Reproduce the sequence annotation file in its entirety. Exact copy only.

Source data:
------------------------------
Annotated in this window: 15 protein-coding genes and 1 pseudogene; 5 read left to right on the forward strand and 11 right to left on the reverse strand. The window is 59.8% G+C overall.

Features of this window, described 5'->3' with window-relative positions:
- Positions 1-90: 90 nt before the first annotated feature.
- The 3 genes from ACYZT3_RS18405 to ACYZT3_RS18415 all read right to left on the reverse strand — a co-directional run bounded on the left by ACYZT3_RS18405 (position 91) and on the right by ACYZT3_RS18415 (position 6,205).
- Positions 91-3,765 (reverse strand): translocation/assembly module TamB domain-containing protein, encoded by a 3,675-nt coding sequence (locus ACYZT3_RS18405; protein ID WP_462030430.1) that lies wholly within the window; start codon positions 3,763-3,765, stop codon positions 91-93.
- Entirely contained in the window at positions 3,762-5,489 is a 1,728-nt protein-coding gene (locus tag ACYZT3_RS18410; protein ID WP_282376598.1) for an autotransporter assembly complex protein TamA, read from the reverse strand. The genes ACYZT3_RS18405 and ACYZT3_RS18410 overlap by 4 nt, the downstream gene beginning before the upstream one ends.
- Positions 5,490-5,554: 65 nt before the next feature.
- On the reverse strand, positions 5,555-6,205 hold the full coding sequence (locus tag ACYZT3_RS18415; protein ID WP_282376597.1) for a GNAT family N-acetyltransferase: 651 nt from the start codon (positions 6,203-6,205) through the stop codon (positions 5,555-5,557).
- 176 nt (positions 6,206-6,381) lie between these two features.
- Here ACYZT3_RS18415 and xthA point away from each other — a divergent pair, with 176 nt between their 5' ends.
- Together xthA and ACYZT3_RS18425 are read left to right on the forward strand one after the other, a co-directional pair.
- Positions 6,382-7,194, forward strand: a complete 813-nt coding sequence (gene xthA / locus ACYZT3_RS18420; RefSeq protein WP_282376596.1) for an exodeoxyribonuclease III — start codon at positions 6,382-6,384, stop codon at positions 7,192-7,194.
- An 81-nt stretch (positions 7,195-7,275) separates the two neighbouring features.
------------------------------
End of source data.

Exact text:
Annotated in this window: 15 protein-coding genes and 1 pseudogene; 5 read left to right on the forward strand and 11 right to left on the reverse strand. The window is 59.8% G+C overall.

Features of this window, described 5'->3' with window-relative positions:
- Positions 1-90: 90 nt before the first annotated feature.
- The 3 genes from ACYZT3_RS18405 to ACYZT3_RS18415 all read right to left on the reverse strand — a co-directional run bounded on the left by ACYZT3_RS18405 (position 91) and on the right by ACYZT3_RS18415 (position 6,205).
- Positions 91-3,765 (reverse strand): translocation/assembly module TamB domain-containing protein, encoded by a 3,675-nt coding sequence (locus ACYZT3_RS18405; protein ID WP_462030430.1) that lies wholly within the window; start codon positions 3,763-3,765, stop codon positions 91-93.
- Entirely contained in the window at positions 3,762-5,489 is a 1,728-nt protein-coding gene (locus tag ACYZT3_RS18410; protein ID WP_282376598.1) for an autotransporter assembly complex protein TamA, read from the reverse strand. The genes ACYZT3_RS18405 and ACYZT3_RS18410 overlap by 4 nt, the downstream gene beginning before the upstream one ends.
- Positions 5,490-5,554: 65 nt before the next feature.
- On the reverse strand, positions 5,555-6,205 hold the full coding sequence (locus tag ACYZT3_RS18415; protein ID WP_282376597.1) for a GNAT family N-acetyltransferase: 651 nt from the start codon (positions 6,203-6,205) through the stop codon (positions 5,555-5,557).
- 176 nt (positions 6,206-6,381) lie between these two features.
- Here ACYZT3_RS18415 and xthA point away from each other — a divergent pair, with 176 nt between their 5' ends.
- Together xthA and ACYZT3_RS18425 are read left to right on the forward strand one after the other, a co-directional pair.
- Positions 6,382-7,194, forward strand: a complete 813-nt coding sequence (gene xthA / locus ACYZT3_RS18420; RefSeq protein WP_282376596.1) for an exodeoxyribonuclease III — start codon at positions 6,382-6,384, stop codon at positions 7,192-7,194.
- An 81-nt stretch (positions 7,195-7,275) separates the two neighbouring features.